A djembefola’s beating technique determines the sound a djembe produces. For its size, the djembe is an unusually loud drum. The volume of the drum rises with increasing skin tension. On a djembe tuned to solo pitch, skilled players can achieve sound pressure of more than 105 dB, about the same volume as a jackhammer.
Djembe players use three basic sounds: bass, tone, and slap, which have low, medium, and high pitch, respectively. These sounds are achieved by varying the striking technique and position. Other sounds are possible (masters achieve as many as twenty-five distinctly different sounds), but these additional sounds are used rarely, mainly for special effects during a solo performance (djembe kan, literally, “the sound of the djembe”). A skilled player can use the sounds to create very complex rhythmic patterns; the combination of rhythm and the differently pitched sounds often leads an inexpert listener to believe that more than one drum is being played.
The bass sound is produced by striking the drum with the palm and flat fingers near the center of the skin. Tone and slap are produced by striking the drum closer to the edge; the contact area of the fingers determines whether the sound is a tone or a slap. For a tone, most of the area of the fingers and the edge of the palm contact the skin whereas, for a slap, the contact area is limited to the edge of the palm and the fingertips. The basic sounds are played “open”, meaning that the hands rebound immediately after a strike, so the contact time with the skin is as short as possible.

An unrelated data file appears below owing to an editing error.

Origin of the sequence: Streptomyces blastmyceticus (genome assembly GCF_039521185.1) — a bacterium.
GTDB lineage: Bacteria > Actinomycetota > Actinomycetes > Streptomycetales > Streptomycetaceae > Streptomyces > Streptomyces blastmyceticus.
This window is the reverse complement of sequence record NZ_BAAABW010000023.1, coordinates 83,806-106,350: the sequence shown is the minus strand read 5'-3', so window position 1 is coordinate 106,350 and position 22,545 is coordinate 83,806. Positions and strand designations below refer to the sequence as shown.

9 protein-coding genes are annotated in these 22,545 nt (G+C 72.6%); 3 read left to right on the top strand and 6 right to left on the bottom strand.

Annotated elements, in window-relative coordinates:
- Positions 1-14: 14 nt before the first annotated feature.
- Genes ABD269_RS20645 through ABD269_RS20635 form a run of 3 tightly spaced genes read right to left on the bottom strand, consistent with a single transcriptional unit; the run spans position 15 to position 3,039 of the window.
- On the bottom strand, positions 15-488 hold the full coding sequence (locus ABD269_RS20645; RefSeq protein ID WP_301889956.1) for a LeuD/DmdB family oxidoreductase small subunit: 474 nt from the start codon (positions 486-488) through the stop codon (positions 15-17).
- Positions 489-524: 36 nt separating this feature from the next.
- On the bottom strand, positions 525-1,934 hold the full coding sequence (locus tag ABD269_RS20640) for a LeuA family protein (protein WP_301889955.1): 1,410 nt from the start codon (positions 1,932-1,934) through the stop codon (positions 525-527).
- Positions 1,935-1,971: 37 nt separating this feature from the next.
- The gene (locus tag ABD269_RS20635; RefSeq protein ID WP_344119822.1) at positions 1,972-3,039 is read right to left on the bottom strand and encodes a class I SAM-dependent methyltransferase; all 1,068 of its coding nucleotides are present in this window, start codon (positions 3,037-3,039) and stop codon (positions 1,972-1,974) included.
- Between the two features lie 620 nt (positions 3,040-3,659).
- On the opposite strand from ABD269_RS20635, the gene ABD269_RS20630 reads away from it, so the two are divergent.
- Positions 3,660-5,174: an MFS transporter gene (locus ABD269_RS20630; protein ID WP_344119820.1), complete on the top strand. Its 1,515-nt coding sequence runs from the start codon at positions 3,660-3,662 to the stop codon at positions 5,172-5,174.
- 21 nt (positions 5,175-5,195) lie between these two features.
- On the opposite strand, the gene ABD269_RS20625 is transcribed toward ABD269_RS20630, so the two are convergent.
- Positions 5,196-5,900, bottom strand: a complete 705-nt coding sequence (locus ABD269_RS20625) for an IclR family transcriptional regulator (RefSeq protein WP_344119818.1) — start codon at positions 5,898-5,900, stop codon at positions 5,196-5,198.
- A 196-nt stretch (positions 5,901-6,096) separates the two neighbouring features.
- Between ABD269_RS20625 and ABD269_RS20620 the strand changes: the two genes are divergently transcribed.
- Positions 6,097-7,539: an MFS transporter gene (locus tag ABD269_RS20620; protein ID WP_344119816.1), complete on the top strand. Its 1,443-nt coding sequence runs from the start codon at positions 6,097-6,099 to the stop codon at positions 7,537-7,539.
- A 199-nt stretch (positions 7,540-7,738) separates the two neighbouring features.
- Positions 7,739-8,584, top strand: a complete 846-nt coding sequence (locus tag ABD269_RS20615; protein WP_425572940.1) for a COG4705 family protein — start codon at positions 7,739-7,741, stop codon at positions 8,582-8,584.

Acoustically, a djembe is a Helmholtz resonator: the frequency of the bass is determined by the size and shape of the shell and independent of the amount of tension on the skin. In contrast, the pitch of tones and slaps rises as the tension of the skin is increased. The bass has a frequency of 65–80 Hz. Depending on the size of the drum and the amount of tension on the skin, tone frequency varies from 300 Hz to 420 Hz and slap frequency from 700 Hz to 1000 Hz, with audible overtones reaching beyond 4 kHz.
The difference in pitch of the sounds arises because the different striking techniques selectively emphasize specific vibrational modes of the drum head. Skilled players can also produce a medium-pitched sound (between a tone and slap) that is variously called third slap, tonpalo, or lé. By slightly varying striking and finger position, skilled players can selectively emphasize different slap harmonics and create melodies of differently pitched slaps.
Do check out this video about the slap by Louis Cesar Ewande